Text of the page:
It’s known in education circles as the “last hired, first fired” clause for teacher layoffs, where seniority rules and dismissals start with the least experienced laid off first, no matter how good or bad they are.
In New Jersey, it’s one sentence in state law, technically Title 18A:28-10, that dates back to 1967.
Ultimately, it looks like the policy principle that touched off New Jersey’s Race to the Top drama -- and a point of debate not likely to fade anytime soon.
In new testimony over the failed federal applications, ousted education commissioner Bret Schundler yesterday brought forward to a Senate panel more detail as to what led to his disagreements with Gov. Chris Christie, ultimately costing Schundler his job.
And for all the talk of the politics and “vendettas” along the way and a certain editing error that cost a critical five points in the competition, Schundler said it often came back to a fundamental difference over how much teacher seniority should remain a driving force in New Jersey state law, or at least in the federal application.
Christie remains adamant that it should be removed as a protection for teachers, and they should be judged – and retained – solely on their performance. It is one of the central tenets of his six-point education reform plan announced last week.
But Schundler last spring brokered a deal with the state teachers union that would have left the provision’s fate out of the Race to the Top bid, a decision that Christie ultimately rejected.
“The governor told me it was horrible policy and horrible politics,” Schundler said after his three hours of testimony.
But during that testimony, the commissioner said he had been willing to bend on it with the New Jersey Education Association (NJEA), feeling the administration could tackle the policy separately and it should not jeopardize the rest of the agreement revamping how teachers are judged and students assessed.
“The teachers union was dead set against the change,” he said. “It was make or break for them. And in order to get the endorsement, I agreed to drop that.”
“It didn’t mean we had to drop the agenda,” Schundler added.
Teacher seniority has become a focal point of debate across the country as school budgets grow tight and school leaders look for some flexibility in how they determine what teachers go first.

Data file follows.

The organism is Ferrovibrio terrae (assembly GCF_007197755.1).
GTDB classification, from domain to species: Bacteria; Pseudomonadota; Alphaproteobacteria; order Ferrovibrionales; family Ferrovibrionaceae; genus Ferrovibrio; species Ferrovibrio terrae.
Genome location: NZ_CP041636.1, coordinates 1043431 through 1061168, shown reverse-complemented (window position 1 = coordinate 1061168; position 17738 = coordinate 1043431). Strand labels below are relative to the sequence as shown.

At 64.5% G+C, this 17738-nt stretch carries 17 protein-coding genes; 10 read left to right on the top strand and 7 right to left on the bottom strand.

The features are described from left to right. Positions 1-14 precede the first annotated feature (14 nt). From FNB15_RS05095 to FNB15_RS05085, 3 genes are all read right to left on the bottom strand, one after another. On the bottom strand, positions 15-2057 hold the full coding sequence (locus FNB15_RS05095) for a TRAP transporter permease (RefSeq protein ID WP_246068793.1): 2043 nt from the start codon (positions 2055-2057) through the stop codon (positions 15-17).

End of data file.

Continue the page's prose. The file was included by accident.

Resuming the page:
Chicago, New York City and Los Angeles have all been embroiled in attempts to pull back on teacher seniority as a defining protection. A federal judge in California this week approved a settlement that would have removed the seniority protection, a deal the district’s teachers union is challenging.
In a state where an estimated 3,000 teachers may have been laid off in the last year, New Jersey is one of about a dozen states with seniority protections written into law.
“Experience counts,” said Ginger Gold Schnitzer, chief lobbyist for the NJEA.
“It’s all related to tenure,” she said. “Honestly, I think it’s their way to get around the tenure issue and get rid of so-called bad teachers. But who are the ones they don’t want? Those at the top of the [salary] guide.”
That has been where the issue gets complicated, with the disagreement on what measure could be used instead of seniority.
Christie and Schundler both pressed – with the NJEA’s initial support – for rewriting how teachers are evaluated, with a big emphasis on student achievement. Christie continues to push the plan, but such a review is only just underway.
“The seniority issue is huge and something that state and district budget crises and layoffs over the past two years have really put a spotlight on,” said Patrick McGuinn, an associate professor of political science and education at Drew University.”
“But of course it's tied up and dependent on the broader evaluation and tenure fights,” he said. “You have to be able to show that a senior teacher is not effective, or less effective than a younger one, and then have the power to act on it.”
In New Jersey, others are also starting to weigh in, with state Sen. Teresa Ruiz (D-Essex) taking a lead role and working with legislative staff to craft a bill or even a structure for discussion.
As chair of the Senate education committee, Ruiz said Senate hearings on tenure reform – including the role of seniority -- would likely be one of her next orders of business.
“Very soon,” she said. “I want to bring all the stakeholders to the table, the administration, the NJEA, the principals, everyone, to figure out what really works.
“Seniority is a huge issue, and we haven’t even begun to dissect it,” she said. “But we need to talk about it in a tangible way. What are the benefits or not? There are ups and downs to everything that we need to look at.”